Music

Sumerlands: Sumerlands

Sumerlands' debut album channels the history of metal music with subtley and style.


Sumerlands

Sumerlands

Label: Relapse
US Release Date: 2016-09-16
UK Release Date: 2016-09-16
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Sumerlands is a product of the combined creative acumen of the guitarist Arthur Rizk, a prolific producer and engineer, and the singer Phil Swanson, an indefatigable figure in the metal underground. The project works partly on the strength of the material and the performances, and appreciating them does not presuppose any knowledge of music history. But it also works partly as a profile of a particular moment of creative abundance and enlarged possibilities in metal music in the early 1980s. Rather than drawing from that period's most obvious sources, the album reveals a band digging deeper into those grizzled roots, finding inspiration in improbable places and spiking it with simple emotional resonances.

Rizk characterized Sumerlands as a "mid '80s project" and accordingly there is no proper name or designation for the style they have struck, nor is there a simple line from them to Black Sabbath or Judas Priest. At the risk of dilating excessively on genre nomenclature, the exercise is useful in this case in highlighting the band's curious selection of influences, and also because "old-school" or "traditional" are inadequate. So Kill'em All, Reign In Blood, and Terrible Certainty were rediscovered in the '00s as neo-thrash, and the NWOBHM has lately inspired bands like the Gates of Sumber, Slough Feg, and Grand Magus, and then more recently the singular Mercyful Fate was conjured by Ghost, In Solitude, Portrait, and others. Sumerlands exhibit elements from these and other still-vital currents in metal, but are not neatly slotted into any of them.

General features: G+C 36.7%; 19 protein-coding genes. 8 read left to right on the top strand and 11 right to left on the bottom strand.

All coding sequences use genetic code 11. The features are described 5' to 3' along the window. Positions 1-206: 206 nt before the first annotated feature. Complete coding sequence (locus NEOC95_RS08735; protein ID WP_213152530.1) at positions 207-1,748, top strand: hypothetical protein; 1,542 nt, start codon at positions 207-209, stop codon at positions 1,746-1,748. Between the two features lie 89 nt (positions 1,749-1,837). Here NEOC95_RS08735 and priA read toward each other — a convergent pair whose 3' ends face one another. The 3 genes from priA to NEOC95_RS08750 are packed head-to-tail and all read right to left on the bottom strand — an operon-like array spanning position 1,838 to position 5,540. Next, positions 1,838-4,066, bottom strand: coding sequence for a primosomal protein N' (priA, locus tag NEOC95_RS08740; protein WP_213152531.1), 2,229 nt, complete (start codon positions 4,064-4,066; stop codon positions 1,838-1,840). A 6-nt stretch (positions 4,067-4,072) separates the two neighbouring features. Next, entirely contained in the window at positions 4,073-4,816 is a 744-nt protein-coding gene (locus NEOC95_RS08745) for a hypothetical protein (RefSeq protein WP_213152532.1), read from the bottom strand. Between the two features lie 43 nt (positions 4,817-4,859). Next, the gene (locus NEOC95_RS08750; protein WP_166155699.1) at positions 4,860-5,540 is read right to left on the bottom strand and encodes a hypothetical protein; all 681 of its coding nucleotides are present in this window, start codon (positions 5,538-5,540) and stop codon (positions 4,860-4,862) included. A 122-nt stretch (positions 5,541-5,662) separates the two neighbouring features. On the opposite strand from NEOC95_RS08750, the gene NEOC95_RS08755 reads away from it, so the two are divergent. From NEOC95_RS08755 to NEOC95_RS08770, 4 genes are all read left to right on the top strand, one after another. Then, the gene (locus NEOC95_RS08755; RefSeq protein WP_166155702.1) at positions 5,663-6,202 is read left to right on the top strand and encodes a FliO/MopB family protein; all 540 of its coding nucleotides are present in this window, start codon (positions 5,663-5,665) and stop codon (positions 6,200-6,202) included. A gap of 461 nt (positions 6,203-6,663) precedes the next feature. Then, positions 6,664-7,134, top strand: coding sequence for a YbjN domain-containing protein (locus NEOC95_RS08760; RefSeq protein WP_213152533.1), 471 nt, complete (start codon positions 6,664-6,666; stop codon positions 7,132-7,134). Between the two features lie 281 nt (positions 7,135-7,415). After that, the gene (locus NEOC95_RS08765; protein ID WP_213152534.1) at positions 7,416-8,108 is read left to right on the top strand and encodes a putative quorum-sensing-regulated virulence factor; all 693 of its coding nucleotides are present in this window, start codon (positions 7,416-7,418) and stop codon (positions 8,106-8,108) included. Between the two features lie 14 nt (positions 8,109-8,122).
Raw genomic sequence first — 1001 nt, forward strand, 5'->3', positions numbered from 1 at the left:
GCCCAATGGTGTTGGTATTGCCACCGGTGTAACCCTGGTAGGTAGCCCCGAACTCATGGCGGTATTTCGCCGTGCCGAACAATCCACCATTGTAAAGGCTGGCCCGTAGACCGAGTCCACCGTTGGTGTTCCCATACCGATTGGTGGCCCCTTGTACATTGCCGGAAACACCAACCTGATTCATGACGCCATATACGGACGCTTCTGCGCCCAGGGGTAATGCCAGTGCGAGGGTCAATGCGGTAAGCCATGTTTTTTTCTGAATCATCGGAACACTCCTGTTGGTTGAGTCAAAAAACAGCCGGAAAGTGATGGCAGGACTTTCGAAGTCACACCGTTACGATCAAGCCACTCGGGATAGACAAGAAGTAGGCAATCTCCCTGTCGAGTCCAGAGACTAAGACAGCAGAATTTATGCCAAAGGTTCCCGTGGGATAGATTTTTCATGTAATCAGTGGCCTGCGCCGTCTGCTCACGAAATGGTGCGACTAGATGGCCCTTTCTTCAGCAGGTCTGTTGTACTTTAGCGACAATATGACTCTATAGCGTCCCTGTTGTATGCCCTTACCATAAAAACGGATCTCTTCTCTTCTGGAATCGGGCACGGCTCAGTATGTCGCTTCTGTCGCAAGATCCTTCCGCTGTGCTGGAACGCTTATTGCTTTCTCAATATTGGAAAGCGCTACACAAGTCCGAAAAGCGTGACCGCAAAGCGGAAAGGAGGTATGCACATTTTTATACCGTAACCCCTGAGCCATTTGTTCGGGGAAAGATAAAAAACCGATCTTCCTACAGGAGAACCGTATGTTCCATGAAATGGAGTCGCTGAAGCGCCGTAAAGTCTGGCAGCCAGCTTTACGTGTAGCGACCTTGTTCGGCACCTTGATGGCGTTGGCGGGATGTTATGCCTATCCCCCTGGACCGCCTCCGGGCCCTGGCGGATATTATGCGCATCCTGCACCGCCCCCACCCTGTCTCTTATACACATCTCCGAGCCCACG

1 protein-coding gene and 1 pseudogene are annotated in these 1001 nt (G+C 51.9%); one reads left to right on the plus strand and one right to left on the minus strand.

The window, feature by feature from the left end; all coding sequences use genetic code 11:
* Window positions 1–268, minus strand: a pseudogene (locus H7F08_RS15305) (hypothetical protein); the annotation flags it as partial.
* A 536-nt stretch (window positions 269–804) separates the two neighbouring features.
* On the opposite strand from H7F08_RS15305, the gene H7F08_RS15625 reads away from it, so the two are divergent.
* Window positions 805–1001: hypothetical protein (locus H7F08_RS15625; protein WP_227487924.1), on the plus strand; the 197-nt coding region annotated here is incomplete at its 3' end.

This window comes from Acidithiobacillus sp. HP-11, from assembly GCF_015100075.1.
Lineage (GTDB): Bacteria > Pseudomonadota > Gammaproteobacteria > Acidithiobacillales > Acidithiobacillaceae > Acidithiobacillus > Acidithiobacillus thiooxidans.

There is a more winding path towards Sumerlands. If there is a Black Sabbath influence, it's Dio or Martin-era Sabbath, and if there is an Ozzy influence, it's more the style and habit of Randy Rhoads or Jake E. Lee than of Ozzy himself. And where there is a mid-1980s element it must be the early albums from Fates Warning and Queensryche, mainly Night on Bröcken and The Warning. Sumerlands recalls these two bands when they were still exorcising their Maiden and Priest obsessions, and just before they claimed their well-earned eminence as pioneers of progressive metal. Essentially, Sumerlands appreciates Ozzy without Black Sabbath, and Black Sabbath without Ozzy, and remembers proto-progressive music that even its principal authors, among them Jim Matheos and Geoff Tate, would prefer to forget. But these are nevertheless worthy departures into the back roads of early and mid-1980s metal music.